In the super-obese group, forty-one total hip arthroplasties were performed through an anterolateral approach and seven total hip arthroplasties were performed through a posterior approach. There were no significant differences in the type of surgical approach between the super-obese and the matched group (nine posterior approaches and 126 anterolateral approaches; p = 0.82). All patients in both groups had received an Accolade femoral component prosthesis (Stryker) with a Trident acetabular component (Stryker). The acetabular prostheses were porous-coated and were implanted using a press-fit technique with or without screws. The femoral prosthetic component was a proximally porous-coated stem with a modular head and was implanted using a press-fit cementless technique.
All procedures were performed under general anesthesia. All patients received 2 g of intravenous cefazolin antibiotic thirty minutes prior to initiation of the procedure. This was followed by two additional doses every eight hours for a total of twenty-four hours of coverage. Similar postoperative rehabilitation protocols were used for all patients, with no special techniques for super-obese patients. These protocols included bed rest during the day of the procedure, followed by physical therapy, activities with weight-bearing as tolerated to improve function, and range-of-motion activities from postoperative day 1.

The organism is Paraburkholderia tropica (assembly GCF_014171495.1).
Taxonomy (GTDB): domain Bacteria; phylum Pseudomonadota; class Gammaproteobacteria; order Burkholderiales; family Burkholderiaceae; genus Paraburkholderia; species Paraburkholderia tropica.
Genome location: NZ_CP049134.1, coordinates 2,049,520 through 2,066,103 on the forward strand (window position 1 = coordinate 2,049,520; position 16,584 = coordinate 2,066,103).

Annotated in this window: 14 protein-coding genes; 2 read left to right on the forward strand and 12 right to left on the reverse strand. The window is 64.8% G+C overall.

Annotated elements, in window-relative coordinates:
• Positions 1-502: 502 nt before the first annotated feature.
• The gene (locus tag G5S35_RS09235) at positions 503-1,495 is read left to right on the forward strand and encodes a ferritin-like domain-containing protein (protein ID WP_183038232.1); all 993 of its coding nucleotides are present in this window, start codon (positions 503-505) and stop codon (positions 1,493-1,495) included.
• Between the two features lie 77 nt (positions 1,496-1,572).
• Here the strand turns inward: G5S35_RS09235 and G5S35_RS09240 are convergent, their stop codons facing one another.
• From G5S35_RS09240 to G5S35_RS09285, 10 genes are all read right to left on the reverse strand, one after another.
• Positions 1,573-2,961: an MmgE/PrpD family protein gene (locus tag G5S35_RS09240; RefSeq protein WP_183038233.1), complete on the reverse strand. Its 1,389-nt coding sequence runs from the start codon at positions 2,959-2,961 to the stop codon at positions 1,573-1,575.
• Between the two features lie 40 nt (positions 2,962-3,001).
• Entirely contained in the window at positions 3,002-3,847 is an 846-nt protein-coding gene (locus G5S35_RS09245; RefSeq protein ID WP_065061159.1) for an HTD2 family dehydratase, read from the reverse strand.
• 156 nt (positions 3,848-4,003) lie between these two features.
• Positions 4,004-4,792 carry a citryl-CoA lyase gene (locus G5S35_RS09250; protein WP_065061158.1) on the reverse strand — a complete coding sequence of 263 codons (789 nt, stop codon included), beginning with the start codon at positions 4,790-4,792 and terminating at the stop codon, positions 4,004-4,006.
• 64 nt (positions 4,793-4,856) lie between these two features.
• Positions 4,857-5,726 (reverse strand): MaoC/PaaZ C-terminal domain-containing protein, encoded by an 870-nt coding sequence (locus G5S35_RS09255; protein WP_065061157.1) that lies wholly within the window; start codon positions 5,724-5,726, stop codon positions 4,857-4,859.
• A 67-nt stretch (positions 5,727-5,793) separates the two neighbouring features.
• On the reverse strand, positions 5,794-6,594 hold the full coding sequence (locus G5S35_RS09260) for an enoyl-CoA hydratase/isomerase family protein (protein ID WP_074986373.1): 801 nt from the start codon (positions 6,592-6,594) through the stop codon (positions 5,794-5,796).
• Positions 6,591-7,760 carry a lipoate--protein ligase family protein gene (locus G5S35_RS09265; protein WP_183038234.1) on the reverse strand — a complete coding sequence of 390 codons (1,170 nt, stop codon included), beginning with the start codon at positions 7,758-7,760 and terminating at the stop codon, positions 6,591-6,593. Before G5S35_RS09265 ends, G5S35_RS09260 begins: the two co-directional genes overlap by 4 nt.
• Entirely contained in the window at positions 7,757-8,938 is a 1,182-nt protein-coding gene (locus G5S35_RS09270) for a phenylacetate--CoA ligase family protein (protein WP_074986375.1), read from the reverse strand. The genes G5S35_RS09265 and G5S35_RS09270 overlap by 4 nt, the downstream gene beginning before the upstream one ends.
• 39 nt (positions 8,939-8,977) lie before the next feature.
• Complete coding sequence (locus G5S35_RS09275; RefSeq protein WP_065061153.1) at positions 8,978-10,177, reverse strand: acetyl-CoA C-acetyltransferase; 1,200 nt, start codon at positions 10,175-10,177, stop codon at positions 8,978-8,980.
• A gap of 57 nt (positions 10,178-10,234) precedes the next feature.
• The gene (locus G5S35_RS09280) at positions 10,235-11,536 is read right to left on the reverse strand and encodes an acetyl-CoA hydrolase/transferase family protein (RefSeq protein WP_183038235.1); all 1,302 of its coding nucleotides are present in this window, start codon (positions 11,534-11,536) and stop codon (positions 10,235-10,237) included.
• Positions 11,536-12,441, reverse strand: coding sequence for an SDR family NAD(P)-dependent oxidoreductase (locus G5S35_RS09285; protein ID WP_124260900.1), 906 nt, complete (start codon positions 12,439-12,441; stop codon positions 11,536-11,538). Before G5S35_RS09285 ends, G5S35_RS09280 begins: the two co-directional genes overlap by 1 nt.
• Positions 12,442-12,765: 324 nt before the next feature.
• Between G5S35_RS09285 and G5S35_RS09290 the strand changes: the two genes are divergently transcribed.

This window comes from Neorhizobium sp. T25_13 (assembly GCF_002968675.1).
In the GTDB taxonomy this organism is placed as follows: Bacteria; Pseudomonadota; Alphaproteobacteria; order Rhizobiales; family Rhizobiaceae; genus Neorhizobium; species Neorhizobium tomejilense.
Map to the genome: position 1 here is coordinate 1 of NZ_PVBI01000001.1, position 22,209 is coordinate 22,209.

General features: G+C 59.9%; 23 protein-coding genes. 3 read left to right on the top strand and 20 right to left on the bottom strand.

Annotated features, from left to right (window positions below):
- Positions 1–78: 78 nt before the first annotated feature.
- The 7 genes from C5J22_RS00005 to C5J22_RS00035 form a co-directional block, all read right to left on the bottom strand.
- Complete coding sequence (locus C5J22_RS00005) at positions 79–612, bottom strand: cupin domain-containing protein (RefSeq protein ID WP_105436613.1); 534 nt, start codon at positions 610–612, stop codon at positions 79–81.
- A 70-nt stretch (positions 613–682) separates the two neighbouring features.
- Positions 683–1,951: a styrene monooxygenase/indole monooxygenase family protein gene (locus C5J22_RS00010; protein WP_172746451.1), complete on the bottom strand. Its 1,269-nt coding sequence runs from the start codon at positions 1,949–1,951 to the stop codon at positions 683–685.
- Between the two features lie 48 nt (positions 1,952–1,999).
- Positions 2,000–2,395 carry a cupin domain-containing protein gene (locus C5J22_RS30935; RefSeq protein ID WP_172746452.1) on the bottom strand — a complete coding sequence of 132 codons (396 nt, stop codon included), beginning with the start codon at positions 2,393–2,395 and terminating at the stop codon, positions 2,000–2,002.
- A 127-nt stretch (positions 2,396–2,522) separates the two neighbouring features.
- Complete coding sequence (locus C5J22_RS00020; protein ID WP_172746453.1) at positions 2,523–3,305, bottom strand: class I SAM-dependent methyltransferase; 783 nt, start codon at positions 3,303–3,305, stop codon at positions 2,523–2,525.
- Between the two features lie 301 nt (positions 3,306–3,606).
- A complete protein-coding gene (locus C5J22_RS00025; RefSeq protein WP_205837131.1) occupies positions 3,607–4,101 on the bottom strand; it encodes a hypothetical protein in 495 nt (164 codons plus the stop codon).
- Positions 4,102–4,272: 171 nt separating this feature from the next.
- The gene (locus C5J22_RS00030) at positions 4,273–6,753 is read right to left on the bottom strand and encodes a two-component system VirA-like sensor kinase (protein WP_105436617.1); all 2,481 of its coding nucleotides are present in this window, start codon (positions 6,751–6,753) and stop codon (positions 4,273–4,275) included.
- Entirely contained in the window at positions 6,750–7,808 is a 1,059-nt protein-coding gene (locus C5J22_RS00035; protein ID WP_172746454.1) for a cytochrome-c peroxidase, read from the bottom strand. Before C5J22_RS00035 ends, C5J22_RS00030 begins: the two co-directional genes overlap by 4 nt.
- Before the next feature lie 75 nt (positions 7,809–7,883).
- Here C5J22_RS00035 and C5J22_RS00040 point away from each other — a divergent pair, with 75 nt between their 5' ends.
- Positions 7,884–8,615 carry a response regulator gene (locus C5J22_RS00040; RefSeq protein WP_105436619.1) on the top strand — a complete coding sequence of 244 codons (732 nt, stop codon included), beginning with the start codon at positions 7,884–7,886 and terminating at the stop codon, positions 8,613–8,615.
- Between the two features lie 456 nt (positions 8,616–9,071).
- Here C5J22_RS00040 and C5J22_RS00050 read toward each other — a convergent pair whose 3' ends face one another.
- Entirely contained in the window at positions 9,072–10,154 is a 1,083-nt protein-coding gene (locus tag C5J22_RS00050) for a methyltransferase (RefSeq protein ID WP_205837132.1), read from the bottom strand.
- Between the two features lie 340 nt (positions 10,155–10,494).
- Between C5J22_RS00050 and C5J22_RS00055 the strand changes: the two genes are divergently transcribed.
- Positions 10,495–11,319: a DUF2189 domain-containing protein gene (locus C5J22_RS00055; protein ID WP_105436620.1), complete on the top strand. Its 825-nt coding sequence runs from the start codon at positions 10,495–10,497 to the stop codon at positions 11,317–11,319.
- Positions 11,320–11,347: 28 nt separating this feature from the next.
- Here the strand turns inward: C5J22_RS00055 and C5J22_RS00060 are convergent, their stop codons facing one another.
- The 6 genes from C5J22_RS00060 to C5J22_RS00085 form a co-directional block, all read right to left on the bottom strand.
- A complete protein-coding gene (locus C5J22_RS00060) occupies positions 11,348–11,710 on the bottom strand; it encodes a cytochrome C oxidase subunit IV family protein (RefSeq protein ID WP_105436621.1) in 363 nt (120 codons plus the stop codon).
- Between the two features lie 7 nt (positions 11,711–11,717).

Patients returned for follow-up visits at approximately six weeks, three months, six months, twelve months, and then yearly thereafter. Clinical evaluation was based on the Harris hip scoring system20. At the initial follow-up visits, patients were examined thoroughly and were assessed for any surgical complications such as prolonged wound drainage (persistent drainage from the incision site during follow-up visits), hematoma formation, superficial infection (cellulitis over the incision site) or deep infection (deep periprosthetic infection), deep venous thrombosis, or pulmonary embolism. All patients were followed by means of preoperative and postoperative Harris hip scores and UCLA activity scores. All patients also were followed by postoperative SF-36 Health Survey questionnaires to evaluate general physical and mental health status after total hip arthroplasty.
During each postoperative visit, anteroposterior and lateral views of the hips were obtained, and implants were evaluated radiographically by the senior authors for any periprosthetic fractures, progressive radiolucencies of the femoral component according to the Gruen zones21, acetabular component progressive radiolucencies according to the DeLee and Charnley zones22, implant subsidences, or component failures. Revisions were defined as a change of the femoral or acetabular components for any septic or aseptic reasons, including osteolysis, component malalignment, or implant loosening.